Great post over on the First Things blog by Jeremy Pierce, in which he examines the elements of a bad worship song. It’s tongue-in-cheek, of course, as his point relates to how these songs are often biblically based.
For my part, I loathe just about every single praise and worship tune I hear. It’s all saccharine: sweet and tasty, but the aftertaste is there to remind you that what you’ve just consumed is fake. P&W tunes operate out of an emotional construct, which is unsustainable in both human and spiritual relationships. My argument isn’t always with the content of these songs (often being very scriptural), but rather with the method of delivery and what one hopes to incite in the worshiper.
Any art involving words — if it is to have any lasting, enduring affect — must appeal primarily to the intellect. It should give you cause to pause, to relate, to grow, to ponder. It should be actualized. All too often, the point of P&W is to get you excited, to pump you up and get you going. And then what?
I say I loathe “just about” every P&W song I hear, because occasionally I run across a good one. The music I hear when I’m with a local young adults group always seems to fit the mood of Eucharistic Adoration, and is extremely well done.
I haven’t posted this quote by Flannery O’Connor in a while, but I’m always reminded of it when I encounter terrible Christian art:
The sorry religious novel comes about when the writer supposes that, because of his belief, he is somehow dispensed from the obligation to penetrate concrete reality…But the real novelist, the one with an instinct for what he is about, knows that he cannot approach the infinite directly, that he must penetrate the natural human world as it is.
UPDATE: My buddy (the newly-minted Br. Benedict — woohoo!) brings up a good point with the “me me me” theme so prevalent in P&W.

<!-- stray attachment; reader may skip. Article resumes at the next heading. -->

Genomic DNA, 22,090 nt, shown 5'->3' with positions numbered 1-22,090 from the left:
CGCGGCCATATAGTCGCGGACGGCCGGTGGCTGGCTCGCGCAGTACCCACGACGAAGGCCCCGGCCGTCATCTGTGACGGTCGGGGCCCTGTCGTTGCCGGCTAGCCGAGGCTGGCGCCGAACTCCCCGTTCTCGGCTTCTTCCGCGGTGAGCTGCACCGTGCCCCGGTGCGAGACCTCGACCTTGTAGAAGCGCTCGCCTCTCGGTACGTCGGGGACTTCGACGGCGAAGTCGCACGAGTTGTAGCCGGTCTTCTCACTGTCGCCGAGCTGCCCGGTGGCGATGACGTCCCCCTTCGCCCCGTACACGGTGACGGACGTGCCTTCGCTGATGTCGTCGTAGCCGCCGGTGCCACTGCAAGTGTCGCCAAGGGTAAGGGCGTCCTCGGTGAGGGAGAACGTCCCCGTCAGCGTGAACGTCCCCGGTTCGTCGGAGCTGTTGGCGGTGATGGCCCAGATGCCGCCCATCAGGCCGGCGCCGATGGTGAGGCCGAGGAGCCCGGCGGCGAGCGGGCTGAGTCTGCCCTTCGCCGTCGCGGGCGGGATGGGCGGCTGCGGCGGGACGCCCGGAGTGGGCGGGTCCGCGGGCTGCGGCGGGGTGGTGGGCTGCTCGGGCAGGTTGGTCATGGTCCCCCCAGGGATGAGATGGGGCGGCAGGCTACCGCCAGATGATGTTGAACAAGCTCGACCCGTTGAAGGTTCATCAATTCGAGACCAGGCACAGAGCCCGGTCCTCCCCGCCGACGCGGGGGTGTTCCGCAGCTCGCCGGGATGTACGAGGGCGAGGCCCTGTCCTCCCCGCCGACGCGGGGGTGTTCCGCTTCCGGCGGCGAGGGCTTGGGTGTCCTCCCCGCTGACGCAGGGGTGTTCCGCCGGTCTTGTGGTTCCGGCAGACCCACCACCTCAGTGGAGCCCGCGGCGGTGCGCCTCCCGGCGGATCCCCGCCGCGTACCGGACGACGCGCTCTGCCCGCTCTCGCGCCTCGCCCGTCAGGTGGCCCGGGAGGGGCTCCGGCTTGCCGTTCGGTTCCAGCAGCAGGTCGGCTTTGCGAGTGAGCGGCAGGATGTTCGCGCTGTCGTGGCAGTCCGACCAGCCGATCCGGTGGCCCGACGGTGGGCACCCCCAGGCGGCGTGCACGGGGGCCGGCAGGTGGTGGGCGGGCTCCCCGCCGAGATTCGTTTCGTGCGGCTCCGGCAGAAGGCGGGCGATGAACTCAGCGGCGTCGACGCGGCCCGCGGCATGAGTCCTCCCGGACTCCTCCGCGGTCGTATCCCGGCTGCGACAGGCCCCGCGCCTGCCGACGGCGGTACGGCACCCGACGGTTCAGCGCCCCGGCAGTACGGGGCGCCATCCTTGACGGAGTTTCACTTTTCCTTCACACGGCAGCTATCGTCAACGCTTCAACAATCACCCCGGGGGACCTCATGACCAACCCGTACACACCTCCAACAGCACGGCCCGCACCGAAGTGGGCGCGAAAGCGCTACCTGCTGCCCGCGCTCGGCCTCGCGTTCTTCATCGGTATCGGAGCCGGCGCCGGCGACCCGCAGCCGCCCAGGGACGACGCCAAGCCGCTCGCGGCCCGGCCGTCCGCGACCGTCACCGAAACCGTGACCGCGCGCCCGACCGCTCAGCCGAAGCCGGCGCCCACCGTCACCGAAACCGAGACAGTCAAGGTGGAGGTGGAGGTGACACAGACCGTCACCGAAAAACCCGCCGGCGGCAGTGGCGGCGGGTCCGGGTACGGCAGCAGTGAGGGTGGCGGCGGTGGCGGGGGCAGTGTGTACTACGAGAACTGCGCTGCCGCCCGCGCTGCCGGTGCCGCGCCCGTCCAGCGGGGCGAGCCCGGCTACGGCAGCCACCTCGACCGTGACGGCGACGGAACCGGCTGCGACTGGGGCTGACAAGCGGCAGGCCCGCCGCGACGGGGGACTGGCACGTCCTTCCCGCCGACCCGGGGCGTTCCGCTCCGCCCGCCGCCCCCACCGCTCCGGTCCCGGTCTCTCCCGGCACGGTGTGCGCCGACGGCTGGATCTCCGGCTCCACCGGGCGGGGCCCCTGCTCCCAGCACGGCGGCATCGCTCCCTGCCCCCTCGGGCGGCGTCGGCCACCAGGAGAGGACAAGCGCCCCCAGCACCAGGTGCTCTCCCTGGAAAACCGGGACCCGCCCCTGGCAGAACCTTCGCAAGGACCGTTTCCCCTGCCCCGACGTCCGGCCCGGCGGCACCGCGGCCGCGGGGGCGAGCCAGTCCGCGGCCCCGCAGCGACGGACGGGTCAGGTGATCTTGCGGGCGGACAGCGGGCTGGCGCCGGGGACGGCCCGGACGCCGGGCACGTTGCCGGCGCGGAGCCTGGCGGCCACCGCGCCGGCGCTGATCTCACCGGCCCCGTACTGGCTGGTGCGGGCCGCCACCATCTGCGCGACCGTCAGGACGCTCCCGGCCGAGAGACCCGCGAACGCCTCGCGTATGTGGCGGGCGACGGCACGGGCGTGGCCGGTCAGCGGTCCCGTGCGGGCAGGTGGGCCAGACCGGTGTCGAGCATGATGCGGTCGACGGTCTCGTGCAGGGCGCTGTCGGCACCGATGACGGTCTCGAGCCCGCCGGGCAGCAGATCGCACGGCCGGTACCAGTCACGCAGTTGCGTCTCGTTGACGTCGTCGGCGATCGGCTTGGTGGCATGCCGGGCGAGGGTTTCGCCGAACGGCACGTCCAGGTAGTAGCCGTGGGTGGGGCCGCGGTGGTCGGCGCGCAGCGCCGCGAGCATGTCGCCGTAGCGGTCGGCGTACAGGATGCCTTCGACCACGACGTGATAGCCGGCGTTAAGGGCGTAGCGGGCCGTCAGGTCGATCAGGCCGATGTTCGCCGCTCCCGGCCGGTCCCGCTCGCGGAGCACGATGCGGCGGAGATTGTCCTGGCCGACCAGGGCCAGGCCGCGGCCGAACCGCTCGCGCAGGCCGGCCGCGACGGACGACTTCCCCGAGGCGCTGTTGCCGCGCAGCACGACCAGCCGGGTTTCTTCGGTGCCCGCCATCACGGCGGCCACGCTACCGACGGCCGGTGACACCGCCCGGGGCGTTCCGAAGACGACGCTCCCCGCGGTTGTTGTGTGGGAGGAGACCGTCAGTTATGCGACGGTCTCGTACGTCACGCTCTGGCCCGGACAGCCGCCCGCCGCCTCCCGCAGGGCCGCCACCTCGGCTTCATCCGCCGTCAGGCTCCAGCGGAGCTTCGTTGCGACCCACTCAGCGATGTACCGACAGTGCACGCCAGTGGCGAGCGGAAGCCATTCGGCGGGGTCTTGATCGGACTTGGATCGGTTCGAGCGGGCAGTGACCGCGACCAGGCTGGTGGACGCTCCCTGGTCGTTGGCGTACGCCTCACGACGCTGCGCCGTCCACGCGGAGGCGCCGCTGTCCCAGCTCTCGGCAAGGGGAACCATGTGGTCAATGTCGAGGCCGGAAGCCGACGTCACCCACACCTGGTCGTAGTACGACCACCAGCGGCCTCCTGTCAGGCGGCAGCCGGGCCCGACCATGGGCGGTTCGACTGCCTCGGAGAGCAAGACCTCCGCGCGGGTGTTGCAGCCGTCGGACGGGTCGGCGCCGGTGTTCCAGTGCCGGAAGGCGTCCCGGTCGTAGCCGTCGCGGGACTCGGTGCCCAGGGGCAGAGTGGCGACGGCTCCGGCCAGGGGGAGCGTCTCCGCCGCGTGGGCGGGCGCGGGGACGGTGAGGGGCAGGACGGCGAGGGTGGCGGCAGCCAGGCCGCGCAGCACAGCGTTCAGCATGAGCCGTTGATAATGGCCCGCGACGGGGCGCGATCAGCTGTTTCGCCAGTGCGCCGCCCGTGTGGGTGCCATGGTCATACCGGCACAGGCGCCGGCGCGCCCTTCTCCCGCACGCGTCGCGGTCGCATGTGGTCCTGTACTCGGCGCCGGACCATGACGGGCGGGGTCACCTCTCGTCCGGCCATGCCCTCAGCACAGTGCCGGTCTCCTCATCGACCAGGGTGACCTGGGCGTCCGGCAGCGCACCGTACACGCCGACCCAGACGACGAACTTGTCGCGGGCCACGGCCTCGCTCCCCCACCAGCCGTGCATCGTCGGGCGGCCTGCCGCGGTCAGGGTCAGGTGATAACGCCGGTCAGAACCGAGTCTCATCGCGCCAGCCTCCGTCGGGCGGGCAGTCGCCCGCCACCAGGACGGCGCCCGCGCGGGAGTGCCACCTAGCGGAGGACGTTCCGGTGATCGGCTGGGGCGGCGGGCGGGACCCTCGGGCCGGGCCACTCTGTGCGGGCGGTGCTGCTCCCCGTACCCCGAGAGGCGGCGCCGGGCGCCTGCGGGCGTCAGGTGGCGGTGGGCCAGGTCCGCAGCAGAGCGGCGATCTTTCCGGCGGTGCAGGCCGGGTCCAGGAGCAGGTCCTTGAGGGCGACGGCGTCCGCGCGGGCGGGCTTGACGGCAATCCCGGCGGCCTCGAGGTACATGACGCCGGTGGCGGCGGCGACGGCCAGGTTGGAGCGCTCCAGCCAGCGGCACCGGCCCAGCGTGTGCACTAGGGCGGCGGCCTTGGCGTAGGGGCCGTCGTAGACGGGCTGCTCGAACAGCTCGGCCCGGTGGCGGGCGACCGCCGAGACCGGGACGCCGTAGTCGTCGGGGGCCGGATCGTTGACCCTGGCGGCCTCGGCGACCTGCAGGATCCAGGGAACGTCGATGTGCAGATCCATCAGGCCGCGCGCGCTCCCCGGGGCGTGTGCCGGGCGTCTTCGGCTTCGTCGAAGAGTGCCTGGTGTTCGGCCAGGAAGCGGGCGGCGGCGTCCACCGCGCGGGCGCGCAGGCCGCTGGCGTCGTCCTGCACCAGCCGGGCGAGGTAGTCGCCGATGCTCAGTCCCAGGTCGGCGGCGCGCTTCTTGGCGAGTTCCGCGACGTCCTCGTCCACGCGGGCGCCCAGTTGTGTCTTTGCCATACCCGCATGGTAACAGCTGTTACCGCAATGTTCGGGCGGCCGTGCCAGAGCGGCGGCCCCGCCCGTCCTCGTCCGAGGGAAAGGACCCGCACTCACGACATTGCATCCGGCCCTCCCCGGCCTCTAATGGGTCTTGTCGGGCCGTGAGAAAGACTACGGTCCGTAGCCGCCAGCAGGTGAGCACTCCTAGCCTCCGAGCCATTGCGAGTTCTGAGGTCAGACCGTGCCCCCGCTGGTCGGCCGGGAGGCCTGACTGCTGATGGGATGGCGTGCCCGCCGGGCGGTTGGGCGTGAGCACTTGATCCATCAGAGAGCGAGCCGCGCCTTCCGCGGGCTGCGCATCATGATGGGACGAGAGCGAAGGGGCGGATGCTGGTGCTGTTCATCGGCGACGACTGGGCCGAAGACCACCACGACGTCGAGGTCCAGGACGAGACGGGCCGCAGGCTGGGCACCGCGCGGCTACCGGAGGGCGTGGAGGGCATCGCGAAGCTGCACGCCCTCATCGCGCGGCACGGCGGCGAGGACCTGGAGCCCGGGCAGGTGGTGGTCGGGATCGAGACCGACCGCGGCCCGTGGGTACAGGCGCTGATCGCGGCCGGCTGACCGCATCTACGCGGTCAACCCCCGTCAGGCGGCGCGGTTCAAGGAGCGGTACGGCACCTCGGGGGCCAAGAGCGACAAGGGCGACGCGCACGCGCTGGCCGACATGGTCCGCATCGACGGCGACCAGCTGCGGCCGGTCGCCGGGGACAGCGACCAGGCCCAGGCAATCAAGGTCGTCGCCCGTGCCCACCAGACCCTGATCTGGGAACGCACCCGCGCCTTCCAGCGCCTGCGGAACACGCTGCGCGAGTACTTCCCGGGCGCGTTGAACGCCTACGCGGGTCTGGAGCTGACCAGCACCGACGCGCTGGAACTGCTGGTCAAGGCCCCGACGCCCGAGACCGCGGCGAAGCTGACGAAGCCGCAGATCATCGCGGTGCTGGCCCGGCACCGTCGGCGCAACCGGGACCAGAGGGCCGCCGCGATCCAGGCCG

One of the places Jeremy Pierce’s satire falls short is that he doesn’t acknowledge the larger theological sense of what the “me/I/my, etc” means in the Psalms. When I pray the psalms — and I do, five times a day, as I promised my bishop I would — the “me” isn’t Josh Miller. “Me” isn’t even the original composer of the Psalm, in the traditional narrative sense.
The “me” we refer to when we pray the Psalms through a Christian context is Jesus Christ, addressing the Father. Thus, in my prayer, I unite with Christ as he unites with the Father. It becomes relational inasmuch as I incorporate myself into the mystery of my adopted sonship, through the Son Jesus Christ.
In the end, then, the Psalm really isn’t about “me” even when it uses the term. It always points toward Jesus Christ, who points towards the Father.
In every good icon, notice where Mary’s hand leads. She’s the preeminent example of what it means to be Christian for a reason: it was never about her.
UPDATE (x2): Instead of simply providing negative examples, I thought I’d post a positive example of a song that might be considered P&W (in a gospel sense) which does precisely what these songs should do.
Unfortunately, not every songwriter is Bob Dylan, and not every songwriter is capable of crafting a work whose lyrics about God aren’t easily interchangeable with the word “baby.”
Great performance by this kid, by the way: